An Everyday Detail
Representation of architectural design often focuses on a limited number of sources – artistic conceptual sketches and diagrams, dreamy computer-generated renders, or carefully curated photographs of the finished building. These three media capture the continuity of the concept and can stand on their own right.
The mundane reality of architectural practice is often overlooked, hiding the effort that goes into the design between conceptualisation and project handover. Arguably, it is in the everyday documentation that the processes, successes and failures of architectural projects are revealed.
The threshold detail for a primary school project investigates an important everyday element of the project – the door between the classroom and outdoor playground, which the pupils will be passing through at break time, and looking out during teaching and play. Aside from the poetic elements of design intent, the detail explains the coming together of the building from the input of various stakeholders. The architect belongs firmly to that team and coordinates the disparate aspects of design, negotiating and resolving conflicts of interest. Every project is about collaboration towards a common goal, the finished building, but also about avoiding risk – about staying within the boundaries within one’s expertise and referring to the remit of others as required. As such, the detail drawing is a battleground that draws the lines of responsibility. The detail has legal weight and exists as part of a suite of information, including written elements such as specification and building regulations. This complexity could explain why such drawings don’t tend to make it to the glossy pages of books and magazines as often.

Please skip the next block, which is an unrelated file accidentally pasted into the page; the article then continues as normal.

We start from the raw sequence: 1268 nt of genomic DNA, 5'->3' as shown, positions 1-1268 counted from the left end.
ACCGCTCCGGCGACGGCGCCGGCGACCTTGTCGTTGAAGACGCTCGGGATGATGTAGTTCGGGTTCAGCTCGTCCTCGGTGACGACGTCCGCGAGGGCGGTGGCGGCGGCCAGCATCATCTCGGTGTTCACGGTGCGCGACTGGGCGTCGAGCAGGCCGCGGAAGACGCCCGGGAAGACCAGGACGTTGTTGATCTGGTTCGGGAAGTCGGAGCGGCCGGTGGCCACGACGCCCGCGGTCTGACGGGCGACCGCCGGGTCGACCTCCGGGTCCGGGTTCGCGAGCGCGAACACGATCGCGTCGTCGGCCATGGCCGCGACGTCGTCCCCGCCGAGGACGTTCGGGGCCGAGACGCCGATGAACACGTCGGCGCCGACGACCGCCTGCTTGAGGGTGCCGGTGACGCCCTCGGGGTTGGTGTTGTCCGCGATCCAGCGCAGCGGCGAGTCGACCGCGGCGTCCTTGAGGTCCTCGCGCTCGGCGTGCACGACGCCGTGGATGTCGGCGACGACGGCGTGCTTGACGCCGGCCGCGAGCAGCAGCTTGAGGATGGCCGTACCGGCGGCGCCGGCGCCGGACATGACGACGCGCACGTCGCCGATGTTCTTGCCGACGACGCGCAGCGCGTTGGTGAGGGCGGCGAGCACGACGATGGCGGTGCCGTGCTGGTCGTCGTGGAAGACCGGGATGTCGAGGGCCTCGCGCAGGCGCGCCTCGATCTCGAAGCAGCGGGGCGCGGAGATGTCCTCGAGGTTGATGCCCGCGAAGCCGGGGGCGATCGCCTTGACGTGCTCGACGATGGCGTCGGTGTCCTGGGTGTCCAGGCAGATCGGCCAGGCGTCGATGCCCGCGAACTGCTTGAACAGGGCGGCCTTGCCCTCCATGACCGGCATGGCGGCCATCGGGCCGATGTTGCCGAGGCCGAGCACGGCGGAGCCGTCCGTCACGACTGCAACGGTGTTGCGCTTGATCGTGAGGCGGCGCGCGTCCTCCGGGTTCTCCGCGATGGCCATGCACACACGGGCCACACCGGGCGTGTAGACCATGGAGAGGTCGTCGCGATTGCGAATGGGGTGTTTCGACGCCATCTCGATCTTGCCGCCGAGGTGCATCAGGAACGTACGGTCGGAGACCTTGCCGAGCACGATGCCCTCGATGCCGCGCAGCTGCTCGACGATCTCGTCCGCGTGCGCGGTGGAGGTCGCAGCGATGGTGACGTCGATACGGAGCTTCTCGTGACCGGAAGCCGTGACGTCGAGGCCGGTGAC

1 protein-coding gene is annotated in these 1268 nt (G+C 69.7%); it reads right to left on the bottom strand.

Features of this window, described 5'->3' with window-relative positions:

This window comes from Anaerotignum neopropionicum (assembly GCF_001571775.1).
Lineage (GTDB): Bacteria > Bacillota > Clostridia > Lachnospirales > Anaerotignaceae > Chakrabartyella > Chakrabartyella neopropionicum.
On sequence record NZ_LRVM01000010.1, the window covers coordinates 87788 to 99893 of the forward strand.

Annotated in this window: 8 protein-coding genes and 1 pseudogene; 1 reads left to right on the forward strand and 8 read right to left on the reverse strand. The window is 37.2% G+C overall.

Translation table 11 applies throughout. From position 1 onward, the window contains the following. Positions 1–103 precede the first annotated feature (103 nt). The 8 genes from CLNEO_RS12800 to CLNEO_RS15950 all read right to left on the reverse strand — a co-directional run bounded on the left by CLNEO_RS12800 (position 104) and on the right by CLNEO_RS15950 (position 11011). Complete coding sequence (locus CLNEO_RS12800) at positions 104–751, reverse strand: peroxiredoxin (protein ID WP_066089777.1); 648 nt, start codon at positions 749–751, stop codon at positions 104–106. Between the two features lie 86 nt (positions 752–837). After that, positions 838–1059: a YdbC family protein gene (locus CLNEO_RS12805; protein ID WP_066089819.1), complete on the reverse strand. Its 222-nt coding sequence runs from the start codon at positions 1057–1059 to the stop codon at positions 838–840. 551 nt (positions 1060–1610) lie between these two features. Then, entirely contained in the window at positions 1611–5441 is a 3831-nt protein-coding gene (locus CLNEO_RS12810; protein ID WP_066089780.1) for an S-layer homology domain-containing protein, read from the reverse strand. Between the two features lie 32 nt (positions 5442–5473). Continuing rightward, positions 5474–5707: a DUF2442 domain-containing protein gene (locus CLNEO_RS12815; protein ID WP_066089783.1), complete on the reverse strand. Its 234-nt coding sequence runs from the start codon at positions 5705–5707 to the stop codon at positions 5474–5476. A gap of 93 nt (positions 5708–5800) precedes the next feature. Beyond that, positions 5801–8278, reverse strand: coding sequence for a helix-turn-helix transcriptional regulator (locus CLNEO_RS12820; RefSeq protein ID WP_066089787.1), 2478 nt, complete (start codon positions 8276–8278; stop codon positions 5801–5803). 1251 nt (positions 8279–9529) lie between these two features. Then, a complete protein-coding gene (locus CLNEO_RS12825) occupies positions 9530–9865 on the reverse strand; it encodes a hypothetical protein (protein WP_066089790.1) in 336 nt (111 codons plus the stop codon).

Details and working drawings define architecture. These drawings help make the promise and dream of architectural concept a deliverable reality and therefore deserve a place in the accounts of architectural practice.
Priit Jürimäe is a practicing architect based in Cardiff, Wales.
This text was entered into the 2020 Drawing Matter Writing Prize. Click here to read the winning texts and more writing that was particularly enjoyed by the prize judges.